fbpx

DAILY CURRENT AFFAIRS IAS | UPSC Prelims and Mains Exam – 16th October 2020

  • IASbaba
  • October 16, 2020
  • 0
IASbaba's Daily Current Affairs Analysis
DAILY CURRENT AFFAIRS IAS | UPSC Prelims and Mains Exam – 16th October 2020
Print Friendly, PDF & Email

Archives


(PRELIMS + MAINS FOCUS)


India’s Public Debt Ratio projected to increase

Part of: GS Prelims and GS-III – Economy

In news

  • As per the International Monetary Fund (IMF), India’s public debt ratio is projected to increase by 17% to almost 90% because of an increase in public spending due to Covid-19.

Key takeaways 

  • The ratio is projected to stabilise in 2021. 
  • It will slowly decline up to the end of the projection period, in 2025. 
  • The pattern of public debt in India is similar to the pattern around the world. 

Do you know? 

  • This debt-to-GDP ratio is used to compare a country’s public debt to its GDP. 
  • It is often expressed as a percentage. 
  • By comparing what a country owes (debt) with what it produces (GDP), the debt-to-GDP ratio indicates a particular country’s ability to pay back its debts. 
  • A country with a high debt-to-GDP ratio finds it difficult to pay off public debts.

Pakistan gets re-elected to the UNHRC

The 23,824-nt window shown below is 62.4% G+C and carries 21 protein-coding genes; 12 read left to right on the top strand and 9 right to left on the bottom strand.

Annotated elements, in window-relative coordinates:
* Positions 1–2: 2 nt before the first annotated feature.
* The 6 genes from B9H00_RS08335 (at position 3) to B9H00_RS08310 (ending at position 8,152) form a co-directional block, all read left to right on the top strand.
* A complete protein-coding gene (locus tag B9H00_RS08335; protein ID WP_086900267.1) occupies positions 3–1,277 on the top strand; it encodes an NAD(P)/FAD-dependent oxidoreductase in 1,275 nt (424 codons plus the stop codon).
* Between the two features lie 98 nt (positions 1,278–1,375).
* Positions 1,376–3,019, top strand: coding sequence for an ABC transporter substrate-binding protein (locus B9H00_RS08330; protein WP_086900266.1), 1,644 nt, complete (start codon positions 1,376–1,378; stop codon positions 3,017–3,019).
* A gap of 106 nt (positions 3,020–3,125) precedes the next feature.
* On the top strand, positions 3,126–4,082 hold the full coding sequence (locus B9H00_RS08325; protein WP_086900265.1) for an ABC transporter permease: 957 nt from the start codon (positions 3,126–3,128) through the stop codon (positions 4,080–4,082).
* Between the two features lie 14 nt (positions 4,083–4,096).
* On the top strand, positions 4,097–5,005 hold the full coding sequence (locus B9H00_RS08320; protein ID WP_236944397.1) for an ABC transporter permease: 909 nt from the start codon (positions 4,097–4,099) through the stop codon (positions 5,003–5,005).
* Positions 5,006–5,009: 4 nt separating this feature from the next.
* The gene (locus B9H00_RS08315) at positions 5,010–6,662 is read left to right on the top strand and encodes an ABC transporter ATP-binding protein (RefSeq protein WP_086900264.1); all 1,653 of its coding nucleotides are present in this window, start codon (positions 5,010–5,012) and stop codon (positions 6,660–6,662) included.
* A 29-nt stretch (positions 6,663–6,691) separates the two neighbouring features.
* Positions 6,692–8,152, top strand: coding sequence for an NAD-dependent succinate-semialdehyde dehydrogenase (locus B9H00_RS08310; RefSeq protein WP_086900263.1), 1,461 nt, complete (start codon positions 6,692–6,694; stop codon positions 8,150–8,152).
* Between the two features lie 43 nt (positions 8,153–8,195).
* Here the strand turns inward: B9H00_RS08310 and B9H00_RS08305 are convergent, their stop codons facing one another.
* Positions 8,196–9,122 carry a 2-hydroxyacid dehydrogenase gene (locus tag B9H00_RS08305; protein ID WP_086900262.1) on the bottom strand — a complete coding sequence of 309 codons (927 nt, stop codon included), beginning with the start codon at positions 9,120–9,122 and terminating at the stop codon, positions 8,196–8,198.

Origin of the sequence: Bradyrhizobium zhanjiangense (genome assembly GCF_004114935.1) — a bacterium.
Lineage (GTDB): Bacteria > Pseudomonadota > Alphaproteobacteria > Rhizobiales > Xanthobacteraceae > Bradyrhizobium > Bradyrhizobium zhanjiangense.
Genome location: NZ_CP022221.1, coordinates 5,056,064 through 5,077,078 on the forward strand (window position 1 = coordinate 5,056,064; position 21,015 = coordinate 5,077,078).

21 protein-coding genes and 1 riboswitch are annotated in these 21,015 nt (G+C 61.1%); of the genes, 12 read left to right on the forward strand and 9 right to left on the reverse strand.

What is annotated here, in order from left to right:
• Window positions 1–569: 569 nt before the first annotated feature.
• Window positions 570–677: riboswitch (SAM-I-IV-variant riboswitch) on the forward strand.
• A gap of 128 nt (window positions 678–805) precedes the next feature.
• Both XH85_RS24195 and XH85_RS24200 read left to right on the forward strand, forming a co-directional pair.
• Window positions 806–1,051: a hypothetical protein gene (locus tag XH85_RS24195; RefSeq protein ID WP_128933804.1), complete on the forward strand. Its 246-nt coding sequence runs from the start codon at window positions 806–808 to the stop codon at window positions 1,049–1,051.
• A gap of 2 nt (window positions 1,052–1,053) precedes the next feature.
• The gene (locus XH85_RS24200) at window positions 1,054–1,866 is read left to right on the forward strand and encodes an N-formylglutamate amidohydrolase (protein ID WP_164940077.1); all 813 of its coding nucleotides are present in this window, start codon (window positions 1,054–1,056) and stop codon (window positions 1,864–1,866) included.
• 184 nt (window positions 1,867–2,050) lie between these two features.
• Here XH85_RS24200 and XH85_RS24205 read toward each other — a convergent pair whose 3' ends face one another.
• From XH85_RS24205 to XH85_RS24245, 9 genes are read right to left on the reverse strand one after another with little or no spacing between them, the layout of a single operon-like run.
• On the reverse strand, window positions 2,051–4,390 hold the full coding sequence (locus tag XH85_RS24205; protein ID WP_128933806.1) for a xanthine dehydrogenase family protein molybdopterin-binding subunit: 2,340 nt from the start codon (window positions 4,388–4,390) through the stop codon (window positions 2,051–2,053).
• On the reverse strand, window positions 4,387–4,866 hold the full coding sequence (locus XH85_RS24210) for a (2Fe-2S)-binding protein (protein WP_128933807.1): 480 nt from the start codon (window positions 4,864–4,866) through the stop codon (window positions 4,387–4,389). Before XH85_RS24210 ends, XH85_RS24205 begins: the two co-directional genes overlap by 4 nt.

Part of: GS Prelims and GS-II – Global Groupings

In news

  • Recently Pakistan was re-elected to the United Nations Human Rights Council.
  • Pakistan is currently serving on the United Nations Human Rights Council (UNHRC) since 1st January, 2018. 
  • With its re-election, Pakistan will continue as a member for another three-year term starting from 1st January, 2021.
  • This is the fifth time that Pakistan has been elected to the UNHRC.

Key takeaways 

  • A total of 15 countries were elected to the 47-nation council. 
  • Russia and Cuba were elected unopposed. 
  • Pakistan, Uzbekistan, Nepal and China were elected from the Asia-Pacific region.
  • Pakistan has been re-elected despite opposition from activist groups over its low human rights records. With a number of countries with questionable rights records being elected, the current system of entry to UNHRC is in serious need of reform.